AU grad advocates for more visibility of Black nursing students
Experiences of Black nursing students underrepresented in literature
Research on the experiences of Black nursing students is few and far between in Canada, according to Athabasca University (AU) graduate Kimberley Jones.
To help change that, Jones (Master of Nursing ’22) is using her voice to advocate for more visibility of Black nursing students.
“I wanted to research education and Black students in Canada. But when I looked up the literature, there was almost none on Black nursing students—there was almost nothing on Black students at all,” said Jones.
After feeling hyper-visible, othered, and stigmatized during her undergraduate studies in Alberta, Jones wanted to ensure a different experience when she began her master’s program with AU in 2017.
“I felt like I was allowed to attend school, but I wasn’t supposed to be there,” she said of her previous undergraduate experience.
Because of that negative experience, when she set up her online profile for AU courses, she intentionally omitted a photo of herself.
“I felt like I was allowed to attend school, but I wasn’t supposed to be there”– Kimberley Jones, Master of Nursing ’22 graduate
“I wanted to exist as a person rather than being a Black person in an academic space. If I earn my mark, that’s my mark. I just let people assume my race,” she said.
Jones explained that she put so much pressure on herself to perform well in school and show that she didn’t conform to stereotypes.
“I wanted to prove that I was smart, that I was capable, that I earned my spot here. I don’t think that pressure exists for everyone in the same way. Other people could just show up and do what they wanted. I couldn’t.”
Finding literature on the experiences of other Black nursing students from other countries helped make her feel like she was not alone. This is why she was so astonished when she found very little Canadian examples.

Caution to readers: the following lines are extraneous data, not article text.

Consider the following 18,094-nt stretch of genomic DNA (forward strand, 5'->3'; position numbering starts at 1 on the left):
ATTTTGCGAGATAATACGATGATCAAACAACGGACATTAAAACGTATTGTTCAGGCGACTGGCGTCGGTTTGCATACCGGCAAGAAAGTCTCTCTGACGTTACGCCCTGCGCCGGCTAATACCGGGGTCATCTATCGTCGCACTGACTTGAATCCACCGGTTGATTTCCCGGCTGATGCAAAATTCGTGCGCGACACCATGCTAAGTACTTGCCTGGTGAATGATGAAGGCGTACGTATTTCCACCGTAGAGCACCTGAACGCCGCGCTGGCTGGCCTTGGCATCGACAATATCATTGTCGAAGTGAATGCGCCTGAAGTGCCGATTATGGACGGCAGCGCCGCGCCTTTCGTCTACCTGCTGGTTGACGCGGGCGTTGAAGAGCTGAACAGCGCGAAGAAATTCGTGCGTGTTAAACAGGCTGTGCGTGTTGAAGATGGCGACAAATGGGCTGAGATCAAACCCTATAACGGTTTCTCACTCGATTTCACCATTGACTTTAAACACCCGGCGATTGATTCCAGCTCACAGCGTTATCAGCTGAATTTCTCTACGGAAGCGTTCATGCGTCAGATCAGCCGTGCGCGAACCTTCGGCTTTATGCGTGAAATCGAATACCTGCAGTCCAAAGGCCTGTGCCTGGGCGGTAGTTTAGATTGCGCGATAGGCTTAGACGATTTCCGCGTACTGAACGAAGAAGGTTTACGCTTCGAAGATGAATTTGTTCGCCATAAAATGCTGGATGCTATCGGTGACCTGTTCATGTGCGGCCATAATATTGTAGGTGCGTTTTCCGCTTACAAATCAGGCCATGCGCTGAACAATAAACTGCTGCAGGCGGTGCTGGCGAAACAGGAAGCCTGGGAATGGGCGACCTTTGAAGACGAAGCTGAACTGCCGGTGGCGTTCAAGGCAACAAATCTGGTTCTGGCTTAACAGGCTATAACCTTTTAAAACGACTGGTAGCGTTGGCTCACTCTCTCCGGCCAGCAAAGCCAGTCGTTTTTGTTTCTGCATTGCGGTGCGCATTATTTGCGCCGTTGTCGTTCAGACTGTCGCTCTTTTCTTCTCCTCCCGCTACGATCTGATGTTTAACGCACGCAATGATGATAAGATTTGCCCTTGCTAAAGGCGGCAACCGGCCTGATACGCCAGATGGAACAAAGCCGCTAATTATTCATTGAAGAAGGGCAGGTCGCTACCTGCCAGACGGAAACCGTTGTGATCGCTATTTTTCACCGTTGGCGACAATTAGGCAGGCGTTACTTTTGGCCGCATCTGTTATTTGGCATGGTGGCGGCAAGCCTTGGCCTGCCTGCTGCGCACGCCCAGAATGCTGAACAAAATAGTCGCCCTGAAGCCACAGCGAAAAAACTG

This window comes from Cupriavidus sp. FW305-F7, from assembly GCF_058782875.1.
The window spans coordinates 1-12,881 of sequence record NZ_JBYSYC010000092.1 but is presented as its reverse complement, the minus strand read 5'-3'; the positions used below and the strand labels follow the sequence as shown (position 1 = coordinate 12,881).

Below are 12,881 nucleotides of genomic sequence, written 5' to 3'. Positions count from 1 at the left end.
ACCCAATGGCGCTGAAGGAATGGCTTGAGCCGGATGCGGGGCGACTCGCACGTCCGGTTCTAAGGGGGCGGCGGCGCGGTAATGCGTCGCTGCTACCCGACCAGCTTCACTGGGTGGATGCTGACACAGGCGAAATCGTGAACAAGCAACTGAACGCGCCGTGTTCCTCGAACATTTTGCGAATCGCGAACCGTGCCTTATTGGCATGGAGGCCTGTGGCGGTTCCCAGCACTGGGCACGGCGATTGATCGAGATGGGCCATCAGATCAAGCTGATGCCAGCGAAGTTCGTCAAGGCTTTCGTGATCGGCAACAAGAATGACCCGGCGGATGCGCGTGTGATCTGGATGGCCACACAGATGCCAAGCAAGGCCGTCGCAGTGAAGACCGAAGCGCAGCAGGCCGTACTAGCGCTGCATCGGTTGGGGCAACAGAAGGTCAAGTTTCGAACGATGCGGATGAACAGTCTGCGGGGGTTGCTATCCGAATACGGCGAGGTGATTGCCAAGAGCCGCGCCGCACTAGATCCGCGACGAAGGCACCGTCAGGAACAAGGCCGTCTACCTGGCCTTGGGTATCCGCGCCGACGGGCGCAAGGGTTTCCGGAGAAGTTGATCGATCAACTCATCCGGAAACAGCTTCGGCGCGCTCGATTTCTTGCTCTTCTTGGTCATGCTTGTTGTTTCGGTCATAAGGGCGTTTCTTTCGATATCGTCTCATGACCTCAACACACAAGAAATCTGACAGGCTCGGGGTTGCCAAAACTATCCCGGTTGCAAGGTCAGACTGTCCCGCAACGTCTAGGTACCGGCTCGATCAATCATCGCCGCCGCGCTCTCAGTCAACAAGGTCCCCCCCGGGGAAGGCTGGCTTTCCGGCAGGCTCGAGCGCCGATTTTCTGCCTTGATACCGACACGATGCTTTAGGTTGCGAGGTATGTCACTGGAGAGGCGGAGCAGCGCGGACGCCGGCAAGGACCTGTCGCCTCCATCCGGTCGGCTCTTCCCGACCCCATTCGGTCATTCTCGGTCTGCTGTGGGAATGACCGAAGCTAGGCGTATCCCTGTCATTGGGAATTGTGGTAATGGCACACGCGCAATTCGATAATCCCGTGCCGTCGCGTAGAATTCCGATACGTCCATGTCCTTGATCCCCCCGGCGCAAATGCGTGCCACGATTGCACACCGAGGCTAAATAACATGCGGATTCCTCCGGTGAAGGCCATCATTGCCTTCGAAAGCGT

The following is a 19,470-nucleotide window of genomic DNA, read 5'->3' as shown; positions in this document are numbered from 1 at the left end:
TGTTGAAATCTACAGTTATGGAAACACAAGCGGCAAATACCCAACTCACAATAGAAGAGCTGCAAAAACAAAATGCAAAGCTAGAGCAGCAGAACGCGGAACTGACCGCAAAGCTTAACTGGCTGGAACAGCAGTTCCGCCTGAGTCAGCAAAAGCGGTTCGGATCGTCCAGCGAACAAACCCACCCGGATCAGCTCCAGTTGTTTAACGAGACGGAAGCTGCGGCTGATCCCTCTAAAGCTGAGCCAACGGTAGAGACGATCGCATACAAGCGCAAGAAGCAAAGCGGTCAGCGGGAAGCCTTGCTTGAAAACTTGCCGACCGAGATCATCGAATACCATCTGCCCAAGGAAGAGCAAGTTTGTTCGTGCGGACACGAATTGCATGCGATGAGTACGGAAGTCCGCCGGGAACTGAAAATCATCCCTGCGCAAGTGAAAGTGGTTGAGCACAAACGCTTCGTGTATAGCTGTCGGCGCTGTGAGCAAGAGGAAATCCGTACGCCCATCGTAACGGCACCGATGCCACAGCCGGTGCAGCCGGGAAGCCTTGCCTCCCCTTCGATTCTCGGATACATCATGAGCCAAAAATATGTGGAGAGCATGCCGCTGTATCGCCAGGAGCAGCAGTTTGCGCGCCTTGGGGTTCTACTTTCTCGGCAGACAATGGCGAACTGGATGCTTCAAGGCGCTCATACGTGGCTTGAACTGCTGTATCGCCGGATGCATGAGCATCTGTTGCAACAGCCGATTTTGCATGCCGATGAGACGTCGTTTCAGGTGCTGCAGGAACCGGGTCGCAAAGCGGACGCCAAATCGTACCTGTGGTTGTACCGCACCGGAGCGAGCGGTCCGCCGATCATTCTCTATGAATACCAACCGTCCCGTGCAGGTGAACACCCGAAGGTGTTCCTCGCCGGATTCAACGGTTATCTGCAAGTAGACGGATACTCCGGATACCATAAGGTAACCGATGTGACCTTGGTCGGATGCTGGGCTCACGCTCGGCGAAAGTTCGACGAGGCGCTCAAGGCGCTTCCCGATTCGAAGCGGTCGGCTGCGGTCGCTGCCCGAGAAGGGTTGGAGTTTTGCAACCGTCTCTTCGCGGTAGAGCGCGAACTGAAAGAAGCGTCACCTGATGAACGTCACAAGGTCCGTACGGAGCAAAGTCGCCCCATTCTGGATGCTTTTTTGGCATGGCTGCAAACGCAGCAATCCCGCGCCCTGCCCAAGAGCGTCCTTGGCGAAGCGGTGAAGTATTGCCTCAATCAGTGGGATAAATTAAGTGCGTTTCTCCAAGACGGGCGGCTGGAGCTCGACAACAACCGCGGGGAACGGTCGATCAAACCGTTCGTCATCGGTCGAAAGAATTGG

Jones said studying at AU was much more positive than her undergrad experience. After the COVID-19 pandemic forced her to pivot her research plans, the only major challenge she faced was getting information from organizations that didn’t want to participate, making it hard to get Canadian data.
“I wanted to prove that I was smart, that I was capable, that I earned my spot here. I don't think that pressure exists for everyone in the same way. Other people could just show up and do what they wanted. I couldn’t.”– Kimberley Jones
Changing the narrative
In order to do better and make change, it’s crucial to understand your own area of privilege and influence, Jones explained.
Changing the narrative, she added, requires educating yourself about what is happening to Black people in Canada and the United States. That’s the first step.
The second is to be aware that everyone has different perspectives. “Use the voice you have to advocate and create change where you are.”
Jones added the most important factor in change for someone who is not a visible minority is to be open to having your mind changed—to have those important conversations.
Jones explained that her time at AU has already opened many doors for her by being able to connect with faculty and nurses from across the country.
Post-graduation, she hopes her degree will allow her to continue her research. She also hopes to continue to advocate for Black nursing students and get more involved in increasing the research and literature about their experiences.
“It’ll help me get my foot in the door and have more conversations and get into the academic space.”
“My future is … to take opportunities as they come, use my voice however small it is to better others around me, and do what I’m passionate about,” she said.
Learn more about Athabasca University’s Master of Nursing-Generalist degree.